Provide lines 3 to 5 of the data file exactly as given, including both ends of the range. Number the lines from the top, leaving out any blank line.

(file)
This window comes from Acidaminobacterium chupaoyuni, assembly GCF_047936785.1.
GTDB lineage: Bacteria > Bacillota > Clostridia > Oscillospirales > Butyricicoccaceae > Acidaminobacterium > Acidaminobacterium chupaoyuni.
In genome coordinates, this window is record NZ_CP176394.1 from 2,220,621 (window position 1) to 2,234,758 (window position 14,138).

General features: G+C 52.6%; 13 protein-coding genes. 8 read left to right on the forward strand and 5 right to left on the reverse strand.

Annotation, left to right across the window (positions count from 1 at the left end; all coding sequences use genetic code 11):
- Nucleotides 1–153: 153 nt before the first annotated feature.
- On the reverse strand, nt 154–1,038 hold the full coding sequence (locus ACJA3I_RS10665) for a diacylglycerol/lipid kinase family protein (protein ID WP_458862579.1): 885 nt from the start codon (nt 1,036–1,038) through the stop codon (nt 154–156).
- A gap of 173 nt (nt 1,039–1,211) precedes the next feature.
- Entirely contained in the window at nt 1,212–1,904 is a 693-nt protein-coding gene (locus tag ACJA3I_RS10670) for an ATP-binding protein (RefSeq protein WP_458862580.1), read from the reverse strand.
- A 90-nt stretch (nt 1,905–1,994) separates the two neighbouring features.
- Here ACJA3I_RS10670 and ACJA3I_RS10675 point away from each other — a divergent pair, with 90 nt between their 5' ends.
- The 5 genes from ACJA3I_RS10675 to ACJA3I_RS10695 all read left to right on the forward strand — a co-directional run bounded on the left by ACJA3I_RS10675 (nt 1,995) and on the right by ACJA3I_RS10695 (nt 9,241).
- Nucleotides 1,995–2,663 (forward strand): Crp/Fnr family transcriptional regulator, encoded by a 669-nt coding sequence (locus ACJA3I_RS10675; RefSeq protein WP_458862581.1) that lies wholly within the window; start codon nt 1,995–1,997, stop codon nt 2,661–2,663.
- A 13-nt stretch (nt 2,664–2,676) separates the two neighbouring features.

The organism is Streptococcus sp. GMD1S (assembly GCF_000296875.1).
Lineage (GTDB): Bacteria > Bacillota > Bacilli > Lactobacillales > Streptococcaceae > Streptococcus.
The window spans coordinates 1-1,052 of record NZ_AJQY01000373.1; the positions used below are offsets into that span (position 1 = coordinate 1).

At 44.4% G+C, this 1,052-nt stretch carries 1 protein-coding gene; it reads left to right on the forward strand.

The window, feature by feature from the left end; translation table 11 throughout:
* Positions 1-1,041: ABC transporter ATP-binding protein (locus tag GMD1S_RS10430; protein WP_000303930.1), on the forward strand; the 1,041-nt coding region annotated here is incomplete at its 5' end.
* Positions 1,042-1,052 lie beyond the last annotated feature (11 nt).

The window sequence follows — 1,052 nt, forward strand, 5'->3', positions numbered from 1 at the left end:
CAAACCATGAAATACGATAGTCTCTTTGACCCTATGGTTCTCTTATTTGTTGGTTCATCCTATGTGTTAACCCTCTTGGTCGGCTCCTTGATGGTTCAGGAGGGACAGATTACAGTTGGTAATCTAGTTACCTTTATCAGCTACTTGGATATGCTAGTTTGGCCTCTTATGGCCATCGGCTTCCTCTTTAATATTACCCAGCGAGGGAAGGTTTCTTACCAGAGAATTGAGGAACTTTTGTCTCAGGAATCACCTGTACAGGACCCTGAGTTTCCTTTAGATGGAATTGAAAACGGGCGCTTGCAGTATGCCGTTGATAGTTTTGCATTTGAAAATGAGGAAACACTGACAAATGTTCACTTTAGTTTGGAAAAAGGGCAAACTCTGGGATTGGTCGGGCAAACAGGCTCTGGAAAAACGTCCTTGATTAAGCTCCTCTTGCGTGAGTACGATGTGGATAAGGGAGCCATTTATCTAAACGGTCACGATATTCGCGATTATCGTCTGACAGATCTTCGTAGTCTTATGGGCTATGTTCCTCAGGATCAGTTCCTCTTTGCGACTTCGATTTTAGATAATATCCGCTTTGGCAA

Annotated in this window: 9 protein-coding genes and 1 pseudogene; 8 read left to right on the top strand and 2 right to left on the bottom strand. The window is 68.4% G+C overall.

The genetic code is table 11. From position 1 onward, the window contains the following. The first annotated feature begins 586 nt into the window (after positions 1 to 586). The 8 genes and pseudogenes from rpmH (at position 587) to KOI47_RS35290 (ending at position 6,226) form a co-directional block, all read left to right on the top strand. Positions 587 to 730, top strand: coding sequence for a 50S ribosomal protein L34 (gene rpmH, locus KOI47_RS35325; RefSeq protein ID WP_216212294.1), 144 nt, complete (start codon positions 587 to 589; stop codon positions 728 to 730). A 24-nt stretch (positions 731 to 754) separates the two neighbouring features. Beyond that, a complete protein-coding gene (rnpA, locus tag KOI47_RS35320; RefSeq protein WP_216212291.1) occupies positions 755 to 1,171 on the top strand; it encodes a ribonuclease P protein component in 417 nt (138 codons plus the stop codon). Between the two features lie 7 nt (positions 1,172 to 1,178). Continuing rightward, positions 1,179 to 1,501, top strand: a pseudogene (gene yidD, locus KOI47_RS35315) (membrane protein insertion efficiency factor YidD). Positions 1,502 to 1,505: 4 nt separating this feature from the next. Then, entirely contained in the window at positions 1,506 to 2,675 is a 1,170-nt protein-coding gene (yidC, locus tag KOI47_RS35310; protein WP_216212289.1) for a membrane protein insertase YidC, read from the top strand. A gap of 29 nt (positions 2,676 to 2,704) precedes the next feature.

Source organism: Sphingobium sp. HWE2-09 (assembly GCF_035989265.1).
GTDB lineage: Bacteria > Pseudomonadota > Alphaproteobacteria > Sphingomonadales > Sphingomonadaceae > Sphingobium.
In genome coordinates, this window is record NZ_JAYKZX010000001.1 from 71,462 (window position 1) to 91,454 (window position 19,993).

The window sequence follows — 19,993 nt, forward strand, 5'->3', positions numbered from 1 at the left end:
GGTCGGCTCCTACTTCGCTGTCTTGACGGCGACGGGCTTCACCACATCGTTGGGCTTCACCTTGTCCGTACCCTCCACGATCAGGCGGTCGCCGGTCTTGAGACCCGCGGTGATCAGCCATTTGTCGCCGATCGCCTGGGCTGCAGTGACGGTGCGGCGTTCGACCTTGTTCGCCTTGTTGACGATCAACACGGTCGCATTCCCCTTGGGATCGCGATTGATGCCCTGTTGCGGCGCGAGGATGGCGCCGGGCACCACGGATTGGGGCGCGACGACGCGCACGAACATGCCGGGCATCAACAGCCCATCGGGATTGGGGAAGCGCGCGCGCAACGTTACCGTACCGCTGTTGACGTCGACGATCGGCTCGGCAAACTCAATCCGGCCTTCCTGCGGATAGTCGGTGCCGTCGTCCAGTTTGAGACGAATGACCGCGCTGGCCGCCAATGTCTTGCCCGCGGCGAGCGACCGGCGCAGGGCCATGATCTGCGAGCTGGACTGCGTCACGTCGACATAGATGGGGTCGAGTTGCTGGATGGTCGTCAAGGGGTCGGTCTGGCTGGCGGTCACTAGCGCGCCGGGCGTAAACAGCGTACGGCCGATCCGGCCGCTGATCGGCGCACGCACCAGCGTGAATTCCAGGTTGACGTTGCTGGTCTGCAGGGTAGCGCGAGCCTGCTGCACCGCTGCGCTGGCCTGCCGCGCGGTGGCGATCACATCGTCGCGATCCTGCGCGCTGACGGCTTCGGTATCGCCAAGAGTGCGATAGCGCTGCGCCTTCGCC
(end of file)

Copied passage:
In genome coordinates, this window is record NZ_CP176394.1 from 2,220,621 (window position 1) to 2,234,758 (window position 14,138).

General features: G+C 52.6%; 13 protein-coding genes. 8 read left to right on the forward strand and 5 right to left on the reverse strand.

Annotation, left to right across the window (positions count from 1 at the left end; all coding sequences use genetic code 11):